Holy Week wasn’t a part of my Southern Baptist tradition growing up. In fact, I’m not sure I ever heard the week between Palm Sunday and Easter described as such until I was an adult. But, just as the practices and solemnity of Advent and Lent have drawn me in, I’ve discovered such depth in understanding the specific activities of Christ, the different people he encountered, the direct words he spoke, each day of that final week.
Yesterday, as I was slowly reading through Mark’s account of Holy Week, I noticed something I don’t think I’d realized before. The women stood out to me. Not the ones we normally think of during Easter time — not Mary Magdalene, or Mary the mother of Jesus, or the women gathered at the cross or headed to the tomb. This time, it was the unnamed women, two of them actually, whose stories whispered deep into my heart and mind.
The Women of Holy Week—The Widow Who Gave All
If you grew up in the 70s and 80s, you may remember this story told with flannelgraphs. Jesus, observing at the Temple, sees people offering their gifts. I can remember one Sunday School teacher illustrating how most people carried a lot of coins and dropped them in slowly and individually so everyone could hear how much they were giving.
And, of course, the contrast is the widow who gave her two “mites.”
And he sat down opposite the treasury and watched the people putting money into the offering box. Many rich people put in large sums. And a poor widow came and put in two small copper coins, which make a penny. And he called his disciples to him and said to them, “Truly, I say to you, this poor widow has put in more than all those who are contributing to the offering box. For they all contributed out of their abundance, but she out of her poverty has put in everything she had, all she had to live on.” — Mark 12:41-44 ESV
I always picture her as a tiny, hunched over woman, shuffling toward the offering box, hoping no one will notice her.
Jesus noticed, though.
He saw what no one else could. He saw her heart. He saw the real gift she gave. It wasn’t that she dropped all her money into that box. It was that she gave everything. Her offering wasn’t just those little coins.
Her offering was herself.
Which leaves me sitting here, on the Tuesday before Easter, 2000 years later, wondering what my real gift is. What is it that Jesus sees me offering?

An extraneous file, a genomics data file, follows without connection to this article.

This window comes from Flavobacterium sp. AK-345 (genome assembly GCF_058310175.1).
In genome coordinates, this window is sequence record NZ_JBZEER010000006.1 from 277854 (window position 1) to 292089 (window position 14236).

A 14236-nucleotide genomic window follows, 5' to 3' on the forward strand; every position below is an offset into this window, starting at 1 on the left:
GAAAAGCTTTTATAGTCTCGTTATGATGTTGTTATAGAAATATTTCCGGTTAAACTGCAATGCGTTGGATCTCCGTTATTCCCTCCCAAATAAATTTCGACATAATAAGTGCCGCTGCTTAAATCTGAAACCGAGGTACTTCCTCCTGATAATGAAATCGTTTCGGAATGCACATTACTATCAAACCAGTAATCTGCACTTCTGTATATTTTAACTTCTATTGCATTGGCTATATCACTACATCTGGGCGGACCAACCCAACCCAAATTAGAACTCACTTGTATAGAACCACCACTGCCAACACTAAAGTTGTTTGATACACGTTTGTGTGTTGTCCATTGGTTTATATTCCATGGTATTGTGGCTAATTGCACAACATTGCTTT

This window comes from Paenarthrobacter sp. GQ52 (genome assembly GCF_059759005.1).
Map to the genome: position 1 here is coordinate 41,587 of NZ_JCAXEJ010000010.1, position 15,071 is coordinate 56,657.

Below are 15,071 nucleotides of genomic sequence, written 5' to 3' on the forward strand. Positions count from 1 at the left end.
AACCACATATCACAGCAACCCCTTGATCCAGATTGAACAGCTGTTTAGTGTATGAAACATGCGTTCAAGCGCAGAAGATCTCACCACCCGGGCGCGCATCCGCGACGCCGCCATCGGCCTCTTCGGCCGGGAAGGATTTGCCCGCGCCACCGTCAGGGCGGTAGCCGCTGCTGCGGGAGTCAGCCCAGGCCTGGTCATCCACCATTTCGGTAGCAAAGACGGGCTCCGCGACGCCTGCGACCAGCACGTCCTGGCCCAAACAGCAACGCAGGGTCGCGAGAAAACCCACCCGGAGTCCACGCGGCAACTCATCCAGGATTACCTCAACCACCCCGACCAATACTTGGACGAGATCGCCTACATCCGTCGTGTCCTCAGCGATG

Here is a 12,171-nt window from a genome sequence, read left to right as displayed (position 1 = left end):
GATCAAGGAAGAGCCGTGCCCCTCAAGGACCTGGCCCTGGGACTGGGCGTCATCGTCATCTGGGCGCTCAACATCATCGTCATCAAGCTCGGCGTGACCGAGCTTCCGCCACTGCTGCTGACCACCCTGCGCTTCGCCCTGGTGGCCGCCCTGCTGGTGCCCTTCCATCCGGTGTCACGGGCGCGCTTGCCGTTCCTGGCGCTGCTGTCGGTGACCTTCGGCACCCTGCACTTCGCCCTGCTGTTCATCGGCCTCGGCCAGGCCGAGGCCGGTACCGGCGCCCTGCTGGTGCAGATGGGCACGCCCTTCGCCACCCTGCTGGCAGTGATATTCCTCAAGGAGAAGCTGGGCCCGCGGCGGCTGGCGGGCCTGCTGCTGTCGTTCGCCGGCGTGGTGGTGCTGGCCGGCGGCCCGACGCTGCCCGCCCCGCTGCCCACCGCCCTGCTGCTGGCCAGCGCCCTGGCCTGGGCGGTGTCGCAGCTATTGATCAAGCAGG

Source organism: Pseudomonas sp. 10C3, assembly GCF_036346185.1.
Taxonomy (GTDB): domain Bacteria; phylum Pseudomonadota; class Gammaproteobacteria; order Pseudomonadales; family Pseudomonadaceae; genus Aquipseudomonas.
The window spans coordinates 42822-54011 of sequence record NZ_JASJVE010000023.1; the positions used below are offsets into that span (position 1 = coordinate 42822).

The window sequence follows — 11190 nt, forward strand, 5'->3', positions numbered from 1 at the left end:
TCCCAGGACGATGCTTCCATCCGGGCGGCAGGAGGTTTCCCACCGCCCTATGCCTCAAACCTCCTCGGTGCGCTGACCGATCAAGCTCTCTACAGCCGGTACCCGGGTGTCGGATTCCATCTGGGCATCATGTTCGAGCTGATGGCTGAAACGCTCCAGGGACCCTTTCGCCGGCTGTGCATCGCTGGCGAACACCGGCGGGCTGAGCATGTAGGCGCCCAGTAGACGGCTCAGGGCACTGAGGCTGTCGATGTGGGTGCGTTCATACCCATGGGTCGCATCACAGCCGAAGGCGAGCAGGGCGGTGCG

Lessons from the women of Holy Week — What is it that Jesus sees me giving? Click To Tweet
The past few months have been full of really hard days and really long nights.
We’ve had so many good things going on … but in the midst of all of it, we’ve also been dealing with some of the hardest parenting challenges we’ve ever faced. I’ve lost track of the nights I’ve spent praying instead of sleeping.
I’ve been angry and hurt. I’ve wondered if God can see me or if he even cares. I felt abandoned and unseen. And there have even been moments when I’ve doubted his love.
These aren’t the things I want you to know about me. I want you to believe my faith is rock solid and never falters. But the truth is, some days faith comes hard to me.
When I read the widow’s story, I know we don’t know it all. But from what the Scriptures tell us, we know enough to be sure her life wasn’t easy. She was a widow and she was poor. In our world, that would be hard enough — but then, it was just about as close to a death sentence as one could get.
And yet, here we see her … giving her offering.
I needed that today. I needed that reminder that the hard days don’t mean the Father doesn’t see us or know us. In fact, Jesus gave his full attention to this little widow. And he wanted the disciples to learn from her. He knew they too would have hard days coming. He’d told them about the persecution and trials ahead. I think he wanted them to have that image of the little widow in their minds. A reminder of what it means to give everything to him.
She gave out of her poverty. And the truth is, that is all any of us can ever do.
But even when we feel unseen, uncertain, and unknown, we can be sure he sees us. He knows us. And his plan is certainly for our good and for His glory.
Father, sometimes my abundance keeps me from seeing my poverty. I want quick answers, immediate results. But you don’t always work that way. Instead, you do whatever it takes to draw me closer. Help me remember the truth of your love and care for me. And in the hard seasons of life, Lord, give me strength and courage to keep shuffling toward you, giving you all I have. In Jesus’ name, amen.
Lessons from the Women of Holy Week — Just because life is hard, doesn't mean He doesn't see us. Click To Tweet
Heather Scoggins says
I too needed this Teri. Thank you for sharing. Life has a habit of happening, and we have a habit of questioning our Faith. Thank you so much for your words. Have a blessed Easter week!
Teri Lynne Underwood says
Thank you, Heather! Happy Easter to you and yours!